Edition of 75
Pop Shop Quad IV by Keith Haring
Known for his fluorescent figuration, Haring was a graffiti street artist committed to public accessibility of his work. The Pop Shop series emerged as the shops Haring opened in New York and tokyo. Pop, in this case, refers to the allegorical figurations, colors, and idols that appealed to the masses.
Pop Shop Quad IV by Keith Haring -is a suite of four silkscreen prints on paper created by Keith Haring in 1989. Pop Shop IV includes Keith Haring’s most recognizable icons – barking dog, superman and crawling baby
Keith Haring was one of the 20th century’s most influential artists and social activists whose work responded to the New York City street culture of the 1980s – Keith Haring’s drawings have become a universally recognized image. Keith Haring is recognized for his exclusive use of black and white, and typical use of primary colors, the figures were simplified, and easily recognizable as his. They formed glyphs that could be read, like an urban, tribal language. The Keith Haring Foundation, established in 1989, continues Haring’s legacy of giving to organizations for underprivileged children.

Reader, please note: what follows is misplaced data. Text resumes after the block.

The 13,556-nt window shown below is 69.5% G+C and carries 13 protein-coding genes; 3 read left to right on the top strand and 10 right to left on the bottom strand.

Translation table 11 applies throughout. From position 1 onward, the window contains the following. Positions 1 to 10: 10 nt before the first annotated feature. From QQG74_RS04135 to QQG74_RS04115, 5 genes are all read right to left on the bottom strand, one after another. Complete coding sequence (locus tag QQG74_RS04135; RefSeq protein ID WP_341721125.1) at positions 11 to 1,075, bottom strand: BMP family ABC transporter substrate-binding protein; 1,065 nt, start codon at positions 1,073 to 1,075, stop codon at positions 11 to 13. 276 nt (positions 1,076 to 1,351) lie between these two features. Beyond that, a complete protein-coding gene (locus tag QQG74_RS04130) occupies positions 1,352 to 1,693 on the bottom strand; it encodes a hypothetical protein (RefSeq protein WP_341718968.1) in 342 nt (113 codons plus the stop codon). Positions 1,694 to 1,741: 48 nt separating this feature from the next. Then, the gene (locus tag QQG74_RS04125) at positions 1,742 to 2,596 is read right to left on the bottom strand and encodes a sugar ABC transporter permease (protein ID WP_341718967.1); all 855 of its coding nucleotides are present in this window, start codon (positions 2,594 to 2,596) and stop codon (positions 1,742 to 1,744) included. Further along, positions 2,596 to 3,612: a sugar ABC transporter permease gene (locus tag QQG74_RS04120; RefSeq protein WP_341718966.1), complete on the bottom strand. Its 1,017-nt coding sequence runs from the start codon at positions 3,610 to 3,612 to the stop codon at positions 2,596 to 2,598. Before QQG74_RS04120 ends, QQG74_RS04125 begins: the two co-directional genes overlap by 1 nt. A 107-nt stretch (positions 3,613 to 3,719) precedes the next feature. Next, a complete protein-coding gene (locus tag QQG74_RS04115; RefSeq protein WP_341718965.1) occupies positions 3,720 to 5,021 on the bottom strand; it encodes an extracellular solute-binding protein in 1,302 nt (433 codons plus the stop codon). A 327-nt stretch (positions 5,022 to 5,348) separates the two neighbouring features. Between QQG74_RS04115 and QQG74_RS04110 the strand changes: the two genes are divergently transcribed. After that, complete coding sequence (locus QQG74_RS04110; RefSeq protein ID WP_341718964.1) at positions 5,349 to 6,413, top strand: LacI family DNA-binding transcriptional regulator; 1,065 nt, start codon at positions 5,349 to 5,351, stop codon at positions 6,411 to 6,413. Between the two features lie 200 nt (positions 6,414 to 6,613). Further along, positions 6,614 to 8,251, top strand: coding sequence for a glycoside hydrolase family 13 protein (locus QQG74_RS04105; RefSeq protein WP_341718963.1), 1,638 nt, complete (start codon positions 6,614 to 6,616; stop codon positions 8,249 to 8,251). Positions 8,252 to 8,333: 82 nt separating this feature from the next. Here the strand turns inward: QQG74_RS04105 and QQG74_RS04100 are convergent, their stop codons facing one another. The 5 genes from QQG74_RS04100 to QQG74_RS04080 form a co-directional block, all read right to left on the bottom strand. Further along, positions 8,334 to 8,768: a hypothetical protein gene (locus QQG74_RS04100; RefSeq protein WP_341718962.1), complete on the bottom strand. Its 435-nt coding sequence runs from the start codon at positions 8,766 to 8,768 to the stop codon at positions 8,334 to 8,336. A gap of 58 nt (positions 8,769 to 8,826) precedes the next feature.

His work is about birth, death, sex and war – very fitting for the period in which he lived and worked. Keith Haring was openly gay at a time when most non-heterosexuals kept their sexual proclivities behind closed doors. Part of Haring’s importance as an artist was how his art raised awareness of AIDS. Many of his works were featured in the Red Hot Organization’s efforts to raise money for AIDS research and AIDS awareness. Keith Haring himself died of AIDS in 1990 at age 32.
The artist’s first work that garnered attention was his public art painted in the New York City subways. These renderings were more akin to Pop art than Street Art. Perhaps they could best be described as Pop Art on the street.It was at this time that his work “The Radiant Baby” became symbolic of the artist. This image, with its bold lines, vivid colors, and dynamic pose, expresses profound messages of life and unity.n 1980, Haring organized shows in New York City’s Club 57 and for the first time started drawing animals and human faces. He also pasted provocative collages around the city made from cut up and reassembled headlines from the New York Post.